Mal/ExpJS-AA Description

ESG security researchers have received several reports of computer users receiving an email message claiming to contain a file attachment supposedly containing a changelog. However, analyzing the attached file reveals that it is actually a malicious script designed to direct the victim to various attack websites, including one using the Mal/ExpJS-AA JavaScript Exploit. Once the victim visits the website containing the Mal/ExpJS-AA attack, this malware threat will attempt to inject a Trojan downloader onto the victim's computer system, which then creates a backdoor into the infected computer through which a criminal can gain access. Basically, modern malware attacks use several components and attempt to carry out their attack through several simultaneous avenues. This means that they are more difficult to disrupt since it would require taking out several different components at once. Mal/ExpJS-AA is only the beginning of a severe malware attack that can end with the victim's computer falling into the hands of a criminal on a remote server. Having taken over the infected computer, a hacker can use it to perform illegal operations, access any data on the infected computer or attempt to steal the victim's credit card and banking information. To prevent a Mal/ExpJS-AA attack, it is essential to ensure that your anti-malware software, web browser, operating system and JavaScript application are all fully updated. It is also important to disable JavaScript for websites that you do not frequent, which is often done automatically when setting your web browser security settings to their maximum strength.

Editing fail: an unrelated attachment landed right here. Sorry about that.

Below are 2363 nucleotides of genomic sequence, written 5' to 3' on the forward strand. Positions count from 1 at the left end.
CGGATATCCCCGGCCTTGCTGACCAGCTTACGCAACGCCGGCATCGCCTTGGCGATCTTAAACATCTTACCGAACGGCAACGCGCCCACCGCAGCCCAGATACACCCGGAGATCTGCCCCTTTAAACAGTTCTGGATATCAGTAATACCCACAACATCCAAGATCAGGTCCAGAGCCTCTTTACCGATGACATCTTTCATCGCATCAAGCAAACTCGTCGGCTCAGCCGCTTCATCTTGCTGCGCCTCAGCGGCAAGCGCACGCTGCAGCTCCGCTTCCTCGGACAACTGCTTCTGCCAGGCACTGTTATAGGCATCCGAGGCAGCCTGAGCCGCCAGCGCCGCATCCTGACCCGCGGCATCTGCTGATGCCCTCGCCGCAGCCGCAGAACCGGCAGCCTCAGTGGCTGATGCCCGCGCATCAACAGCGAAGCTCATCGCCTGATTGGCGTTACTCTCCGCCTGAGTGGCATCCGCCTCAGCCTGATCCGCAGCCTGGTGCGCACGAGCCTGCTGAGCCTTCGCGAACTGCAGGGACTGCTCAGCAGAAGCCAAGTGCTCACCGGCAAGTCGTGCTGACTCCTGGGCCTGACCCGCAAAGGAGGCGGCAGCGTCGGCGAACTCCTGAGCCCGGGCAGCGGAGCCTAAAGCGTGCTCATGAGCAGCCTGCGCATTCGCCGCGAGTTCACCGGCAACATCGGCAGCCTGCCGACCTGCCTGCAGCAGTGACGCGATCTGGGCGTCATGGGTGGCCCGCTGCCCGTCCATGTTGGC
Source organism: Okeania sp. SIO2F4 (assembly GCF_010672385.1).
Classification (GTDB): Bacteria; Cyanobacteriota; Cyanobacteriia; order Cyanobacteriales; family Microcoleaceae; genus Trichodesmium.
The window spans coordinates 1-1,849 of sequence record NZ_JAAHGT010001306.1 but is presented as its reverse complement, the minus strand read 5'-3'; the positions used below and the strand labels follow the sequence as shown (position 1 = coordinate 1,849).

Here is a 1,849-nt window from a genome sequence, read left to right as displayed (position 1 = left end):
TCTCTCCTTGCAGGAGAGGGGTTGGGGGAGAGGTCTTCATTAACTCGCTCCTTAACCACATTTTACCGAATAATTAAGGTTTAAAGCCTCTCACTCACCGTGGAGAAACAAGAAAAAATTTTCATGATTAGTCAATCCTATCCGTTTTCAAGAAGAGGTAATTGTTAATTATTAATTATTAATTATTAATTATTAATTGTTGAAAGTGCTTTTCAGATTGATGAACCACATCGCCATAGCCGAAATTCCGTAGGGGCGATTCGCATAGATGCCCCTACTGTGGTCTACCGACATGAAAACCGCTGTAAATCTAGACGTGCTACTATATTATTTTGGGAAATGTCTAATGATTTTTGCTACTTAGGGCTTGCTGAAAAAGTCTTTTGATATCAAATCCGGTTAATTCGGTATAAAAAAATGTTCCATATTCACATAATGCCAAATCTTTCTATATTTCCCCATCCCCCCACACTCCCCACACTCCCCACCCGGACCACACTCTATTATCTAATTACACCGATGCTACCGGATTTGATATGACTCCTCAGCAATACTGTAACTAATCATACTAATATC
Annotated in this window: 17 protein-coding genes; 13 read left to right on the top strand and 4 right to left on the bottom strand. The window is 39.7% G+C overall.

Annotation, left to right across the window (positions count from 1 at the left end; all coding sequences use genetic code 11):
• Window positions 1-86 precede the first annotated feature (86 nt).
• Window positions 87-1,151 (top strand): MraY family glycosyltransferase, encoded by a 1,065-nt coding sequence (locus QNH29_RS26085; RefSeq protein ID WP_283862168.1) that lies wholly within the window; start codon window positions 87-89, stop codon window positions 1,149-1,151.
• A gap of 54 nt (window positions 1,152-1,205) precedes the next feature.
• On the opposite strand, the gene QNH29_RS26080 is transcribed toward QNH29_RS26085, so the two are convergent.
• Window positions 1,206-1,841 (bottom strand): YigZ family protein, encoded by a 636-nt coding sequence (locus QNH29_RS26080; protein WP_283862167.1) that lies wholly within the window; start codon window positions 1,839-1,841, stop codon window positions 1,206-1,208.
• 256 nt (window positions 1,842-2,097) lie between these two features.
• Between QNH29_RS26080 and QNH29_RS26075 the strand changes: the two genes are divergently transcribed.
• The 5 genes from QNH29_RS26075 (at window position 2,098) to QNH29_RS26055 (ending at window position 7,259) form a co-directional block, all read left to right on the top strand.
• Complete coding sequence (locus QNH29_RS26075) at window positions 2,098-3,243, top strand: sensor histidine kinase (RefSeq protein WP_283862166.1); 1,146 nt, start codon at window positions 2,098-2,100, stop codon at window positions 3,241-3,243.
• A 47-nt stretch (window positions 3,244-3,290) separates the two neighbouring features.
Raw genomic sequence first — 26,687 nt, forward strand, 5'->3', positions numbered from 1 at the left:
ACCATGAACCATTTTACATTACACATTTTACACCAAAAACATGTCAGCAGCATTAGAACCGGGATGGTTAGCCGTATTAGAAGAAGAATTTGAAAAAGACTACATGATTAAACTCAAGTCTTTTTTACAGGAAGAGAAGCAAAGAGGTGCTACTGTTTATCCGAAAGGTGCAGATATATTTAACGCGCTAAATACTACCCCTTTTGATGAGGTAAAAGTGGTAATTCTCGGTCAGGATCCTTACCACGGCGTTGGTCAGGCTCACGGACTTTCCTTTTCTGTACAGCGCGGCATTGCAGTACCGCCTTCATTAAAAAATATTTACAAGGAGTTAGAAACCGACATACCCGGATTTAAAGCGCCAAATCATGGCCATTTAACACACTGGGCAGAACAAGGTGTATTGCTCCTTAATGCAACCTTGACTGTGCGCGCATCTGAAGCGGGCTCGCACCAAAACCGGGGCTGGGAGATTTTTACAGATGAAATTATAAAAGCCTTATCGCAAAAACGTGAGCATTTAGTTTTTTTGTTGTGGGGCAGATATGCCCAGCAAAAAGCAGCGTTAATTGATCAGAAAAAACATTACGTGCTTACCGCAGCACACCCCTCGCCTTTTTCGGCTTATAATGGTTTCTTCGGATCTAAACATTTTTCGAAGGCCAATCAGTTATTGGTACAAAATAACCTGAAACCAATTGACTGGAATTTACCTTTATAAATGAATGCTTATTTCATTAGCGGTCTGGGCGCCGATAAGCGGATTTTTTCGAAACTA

The Mal/ExpJS-AA Phishing Email

Of course, the most important thing that you can do to prevent becoming a victim of a Mal/ExpJS-AA attack is to avoid opening any file attachments contained in unsolicited email messages. Since these are some of the most common sources of malware, legitimate companies will always avoid sending you unsolicited email messages containing file attachments. The Mal/ExpJS-AA phishing email will typically be very similar to the following example:

Re: Your Changelog
Good day,
as promised chnglog attached (Open with Internet Explorer)

The attached file will be an HTM file that actually runs a script designed to force your web browser to connect to several attack websites without your knowledge. While the script is been executed, you will be given a message claiming that you are being redirected and that you should wait while the website loads. However, while the victim is waiting for this supposed redirect, the script is actually connecting to various malicious websites in the background. At least one of these malicious websites attempts to exploit a known vulnerability in PDF files and Adobe Reader, the Mal/ExpJS-AA attack website attempts to exploit a known JavaScript vulnerability and others attempt to attack your computer system using several exploits in the Windows Operating System.